As has been discussed elsewhere in MTS Matters the Harbor Maintenance Trust Fund is a problem of a different kind. The ad valorem tax on cargo raises sufficient funds to cover the nation’s channel maintenance requirements but the Administration and Congress do not spend O&M funds at a rate commensurate with collections. The crafters of the planned bill are said to be working on how to assure annual appropriations at full-use levels as well as to free the accumulating surplus–now above $7 billion–for port projects.

The greatest challenge in drafting the legislation is the high hurdle presented by congressional budget rules. Based on what we have heard, the drafters intend to enable  the spending of tens of billions of dollars for construction and maintenance work over a 5 to 10 year period.  Even if the existing and future collections from the fuel and cargo taxes can handle that, as is the plan, Congress would have to effectively waive budget rules to get past procedural barriers. That doesn’t happen often. Moreover, it would require consensus among the key actors and probably a majority in the House and a super-majority in the Senate.

And while there has been significant growth in the ranks of advocates on these issues, solutions to the IWTF and HMTF problems have yet to achieve that kind of consensus.

The AWA–if it isn’t premature to assign an abbreviation to a measure not yet introduced–would have other provisions.  Senator Alexander identified these:

  • address regulatory and permit process streamlining projects by adopting the MAP-21 approach to speeding projects;
  • shift the 50/50 cost-sharing requirement for coastal channel maintenance from 45 feet to apply to those channels deeper than 50 feet;
  • open the HMTF to now ineligible port projects, to include landside projects (especially to satisfy ports like Los Angeles that don’t have much in the way of O&M dredging needs);
  • authorize a 5-year construction program to advance projects to deepen ports to accommodate post-panamax ships needing around 50-foot depths (to include Charleston and other planned deepenings that meet the present 3.0 benefit/cost test);
  • make the increasingly expensive Olmsted Lock project on the Ohio River a fully Federal responsibility, which would free IWTF resources to start other waiting construction projects; and
  • require the Federal government to follow the Inland Waterways Capital Development Plan developed by the industry and Corps of Engineers for an increase in the fuel tax and a 20-year schedule for projects.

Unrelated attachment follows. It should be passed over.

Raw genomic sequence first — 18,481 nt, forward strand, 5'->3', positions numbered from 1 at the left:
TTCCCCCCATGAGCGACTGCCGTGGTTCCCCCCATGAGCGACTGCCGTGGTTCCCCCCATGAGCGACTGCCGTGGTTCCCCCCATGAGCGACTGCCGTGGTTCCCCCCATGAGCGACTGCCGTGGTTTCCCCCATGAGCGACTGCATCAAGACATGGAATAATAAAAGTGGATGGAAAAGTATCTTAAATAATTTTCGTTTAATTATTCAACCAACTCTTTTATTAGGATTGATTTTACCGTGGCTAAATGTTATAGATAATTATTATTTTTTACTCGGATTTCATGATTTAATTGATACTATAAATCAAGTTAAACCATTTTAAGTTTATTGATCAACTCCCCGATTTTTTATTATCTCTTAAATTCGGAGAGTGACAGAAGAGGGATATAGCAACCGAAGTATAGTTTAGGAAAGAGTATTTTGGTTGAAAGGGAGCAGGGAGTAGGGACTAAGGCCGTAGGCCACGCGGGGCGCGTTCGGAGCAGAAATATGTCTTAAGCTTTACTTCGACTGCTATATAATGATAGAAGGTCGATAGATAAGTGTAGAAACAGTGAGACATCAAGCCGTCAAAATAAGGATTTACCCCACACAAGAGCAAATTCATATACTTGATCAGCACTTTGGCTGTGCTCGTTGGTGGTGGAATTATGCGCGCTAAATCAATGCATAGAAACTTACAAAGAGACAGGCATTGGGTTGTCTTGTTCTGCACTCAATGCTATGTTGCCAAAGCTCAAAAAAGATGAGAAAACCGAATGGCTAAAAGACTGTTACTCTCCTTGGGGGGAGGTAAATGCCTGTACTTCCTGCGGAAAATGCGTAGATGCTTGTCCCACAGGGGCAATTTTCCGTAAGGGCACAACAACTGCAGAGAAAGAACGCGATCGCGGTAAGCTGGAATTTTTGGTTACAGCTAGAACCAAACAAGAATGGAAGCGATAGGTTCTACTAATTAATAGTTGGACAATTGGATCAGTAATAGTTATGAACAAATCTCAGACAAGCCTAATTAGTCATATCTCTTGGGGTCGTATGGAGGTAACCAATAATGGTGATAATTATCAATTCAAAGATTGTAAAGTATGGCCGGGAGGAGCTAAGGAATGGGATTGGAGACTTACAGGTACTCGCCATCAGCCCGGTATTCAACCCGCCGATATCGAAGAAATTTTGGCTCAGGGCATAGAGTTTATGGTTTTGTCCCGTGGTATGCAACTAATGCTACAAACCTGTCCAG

The guts of the Inland Waterways Capital Development Plan were put into legislative language found in HR 4342, the WAVE 4 Act,  introduced earlier this year byRep. Ed Whitfield (R-KY). Worth noting, the Administration put forward a different proposal to address the ITWF problem and had been at loggerheads with the industry with no agreement in sight.

The likely sponsors of AWA are from both parties and will include principal sponsors Lamar Alexander and Lindsey Graham (R-SC), plus others who may include Dianne Feinstein (D-CA).  Feinstein and Alexander are the lead senators on the appropriations subcommittee that funds the civil works program.

Why are senators talking about introducing a controversial reform bill soon before the 112th Congress comes to a close? There are several answers, one of which is that the House and Senate are preparing to tackle major fiscal and revenue decisions (see “fiscal cliff“). Resolving the navigation trust fund problems could be made easier as part of the larger debate.  Also, as I mentioned in The WRDA Mantra post, an effort may be made to move water resources legislation (WRDA) during lame duck.  The AWA is squarely in WRDA territory and Alexander needs to be ready to jump on-board even if the odds of WRDA advancing are slim to none.  Push come to shove, the senators who introduce the AWA bill this year will be staking claim to the issue in the next congress.

Let’s face it.  The American Waterways Act, as it has been developing in the months leading up to Senator Alexander’s announcement, is an extremely ambitious package.  It will entail getting Congress to approve significant hikes in commercial navigation project spending, increase the fuel tax, venture into the touchy subject of expanding uses of the HMTF, and streamline permitting on some water resource projects that have been a favorite target of environmental conservation organizations…none of which are reasons to put a halt to such ambitious foolishness.